Minneapolis commits $420K to fight opioid crisis
The Minneapolis City Council has approved an additional $420,000 to fight the growing opioid crisis.
The most recent numbers from the Minnesota Department of Health showed between 2019 and 2021, annual opioid overdose deaths more than doubled statewide from 427 to 978.
Minneapolis intends to use the money on opioid prevention and education. The bulk of the grant money will go toward distribution and training with naloxone — also known by the brand name Narcan — a drug that can reverse the effect of an opioid overdose.
Randy Anderson runs the Bold North Recovery program and told 5 EYEWITNESS NEWS he has been clean for the past 18 years.
Anderson said Minneapolis spending more money on opioid prevention is good news and he would like to see naloxone more readily available to the public.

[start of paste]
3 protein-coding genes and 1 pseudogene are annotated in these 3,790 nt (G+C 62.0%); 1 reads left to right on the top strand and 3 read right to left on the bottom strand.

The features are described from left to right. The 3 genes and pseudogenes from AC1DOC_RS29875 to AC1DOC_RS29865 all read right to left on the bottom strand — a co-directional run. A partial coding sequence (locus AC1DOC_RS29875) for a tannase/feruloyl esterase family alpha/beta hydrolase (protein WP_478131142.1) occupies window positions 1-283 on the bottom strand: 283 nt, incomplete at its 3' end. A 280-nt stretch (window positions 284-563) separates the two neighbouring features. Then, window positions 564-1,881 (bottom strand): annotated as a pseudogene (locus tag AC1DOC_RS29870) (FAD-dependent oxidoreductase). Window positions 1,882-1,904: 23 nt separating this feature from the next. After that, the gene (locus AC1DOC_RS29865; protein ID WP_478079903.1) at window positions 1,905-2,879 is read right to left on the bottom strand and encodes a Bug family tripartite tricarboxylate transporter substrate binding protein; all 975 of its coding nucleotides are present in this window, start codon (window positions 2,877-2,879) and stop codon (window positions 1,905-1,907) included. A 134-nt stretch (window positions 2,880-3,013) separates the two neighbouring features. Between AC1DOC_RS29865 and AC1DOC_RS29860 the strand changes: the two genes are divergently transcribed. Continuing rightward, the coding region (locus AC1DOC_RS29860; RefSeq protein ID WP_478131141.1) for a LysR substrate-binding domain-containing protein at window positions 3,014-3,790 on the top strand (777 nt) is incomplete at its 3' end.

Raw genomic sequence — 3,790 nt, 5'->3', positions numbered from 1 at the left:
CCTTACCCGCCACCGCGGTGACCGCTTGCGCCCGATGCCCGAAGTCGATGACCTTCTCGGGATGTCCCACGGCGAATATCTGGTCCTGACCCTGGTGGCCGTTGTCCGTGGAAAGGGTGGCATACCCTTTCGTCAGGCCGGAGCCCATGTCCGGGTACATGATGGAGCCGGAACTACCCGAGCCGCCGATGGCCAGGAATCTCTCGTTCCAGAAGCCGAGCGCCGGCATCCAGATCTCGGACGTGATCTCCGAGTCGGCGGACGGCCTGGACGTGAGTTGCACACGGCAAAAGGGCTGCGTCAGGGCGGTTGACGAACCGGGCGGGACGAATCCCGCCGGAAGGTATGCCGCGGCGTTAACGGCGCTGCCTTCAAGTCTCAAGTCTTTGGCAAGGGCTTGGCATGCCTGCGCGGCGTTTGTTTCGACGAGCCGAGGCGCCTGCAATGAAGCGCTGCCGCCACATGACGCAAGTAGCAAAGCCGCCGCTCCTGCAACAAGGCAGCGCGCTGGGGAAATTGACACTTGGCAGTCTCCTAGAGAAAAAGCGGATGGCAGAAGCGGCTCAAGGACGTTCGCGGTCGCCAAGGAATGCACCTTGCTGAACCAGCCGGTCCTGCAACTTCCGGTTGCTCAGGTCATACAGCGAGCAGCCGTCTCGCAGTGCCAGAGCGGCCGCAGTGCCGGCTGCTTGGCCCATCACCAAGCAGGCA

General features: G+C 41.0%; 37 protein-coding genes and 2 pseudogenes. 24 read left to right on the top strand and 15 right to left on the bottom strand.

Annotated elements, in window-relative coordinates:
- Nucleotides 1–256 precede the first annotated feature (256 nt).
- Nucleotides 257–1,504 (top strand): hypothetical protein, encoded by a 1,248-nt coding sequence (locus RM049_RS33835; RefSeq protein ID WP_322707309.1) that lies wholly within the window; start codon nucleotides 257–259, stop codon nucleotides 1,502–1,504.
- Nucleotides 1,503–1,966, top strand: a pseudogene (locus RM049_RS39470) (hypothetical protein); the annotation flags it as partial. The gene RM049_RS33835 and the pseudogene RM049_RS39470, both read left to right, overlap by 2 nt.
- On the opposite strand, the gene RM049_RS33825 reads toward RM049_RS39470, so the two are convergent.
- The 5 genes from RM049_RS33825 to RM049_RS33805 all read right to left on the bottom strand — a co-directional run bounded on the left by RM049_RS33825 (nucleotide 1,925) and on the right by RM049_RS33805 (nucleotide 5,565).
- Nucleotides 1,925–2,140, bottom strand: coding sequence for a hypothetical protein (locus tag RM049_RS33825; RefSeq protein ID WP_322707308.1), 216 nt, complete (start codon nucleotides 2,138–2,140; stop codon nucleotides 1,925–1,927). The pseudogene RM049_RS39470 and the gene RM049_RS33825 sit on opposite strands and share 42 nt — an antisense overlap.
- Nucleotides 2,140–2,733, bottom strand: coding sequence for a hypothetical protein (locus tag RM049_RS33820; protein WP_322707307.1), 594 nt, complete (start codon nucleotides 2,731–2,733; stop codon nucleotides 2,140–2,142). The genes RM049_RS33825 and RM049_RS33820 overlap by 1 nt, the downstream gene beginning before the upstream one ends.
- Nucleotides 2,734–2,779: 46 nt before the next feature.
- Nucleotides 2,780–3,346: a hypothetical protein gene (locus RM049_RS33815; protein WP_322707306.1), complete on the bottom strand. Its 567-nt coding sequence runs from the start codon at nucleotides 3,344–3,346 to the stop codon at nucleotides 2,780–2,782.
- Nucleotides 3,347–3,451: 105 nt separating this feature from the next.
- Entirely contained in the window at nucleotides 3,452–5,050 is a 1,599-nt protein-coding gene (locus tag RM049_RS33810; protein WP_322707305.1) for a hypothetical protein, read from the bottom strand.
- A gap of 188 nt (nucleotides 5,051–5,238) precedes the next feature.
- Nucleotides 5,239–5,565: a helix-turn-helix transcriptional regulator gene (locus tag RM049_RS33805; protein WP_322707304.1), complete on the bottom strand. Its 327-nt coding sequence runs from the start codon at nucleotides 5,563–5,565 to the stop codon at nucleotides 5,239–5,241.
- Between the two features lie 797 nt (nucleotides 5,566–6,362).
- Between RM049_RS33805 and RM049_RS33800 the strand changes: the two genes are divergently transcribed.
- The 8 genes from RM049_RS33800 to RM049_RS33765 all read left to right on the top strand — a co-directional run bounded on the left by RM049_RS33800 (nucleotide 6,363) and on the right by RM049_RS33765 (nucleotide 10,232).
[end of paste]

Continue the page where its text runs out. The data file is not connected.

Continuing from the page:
“I actually hope there’s more Narcan. I had actually talked to the city of Minneapolis Public Health Department about putting naloxone boxes in public buildings. Like, every public building. Wherever there is an AED machine, we should have a naloxone box,” said Anderson.
At the state Capitol, Rep. Dave Baker, R-Willmar, expressed similar sentiments when testifying before his colleagues in a House committee hearing in late January.
“This year, I put up a naloxone box outside my office. So if anybody ever hears of anything up here, somebody’s unconscious, just know there’s a nasal dispensary outside of my office,” Baker said. “We need to have these in all the schools around the state. We need to have these in more government buildings. We need to have them everywhere just like the AED dispensaries that we have around. This needs to be the next thing we do because this medicine is life-saving.”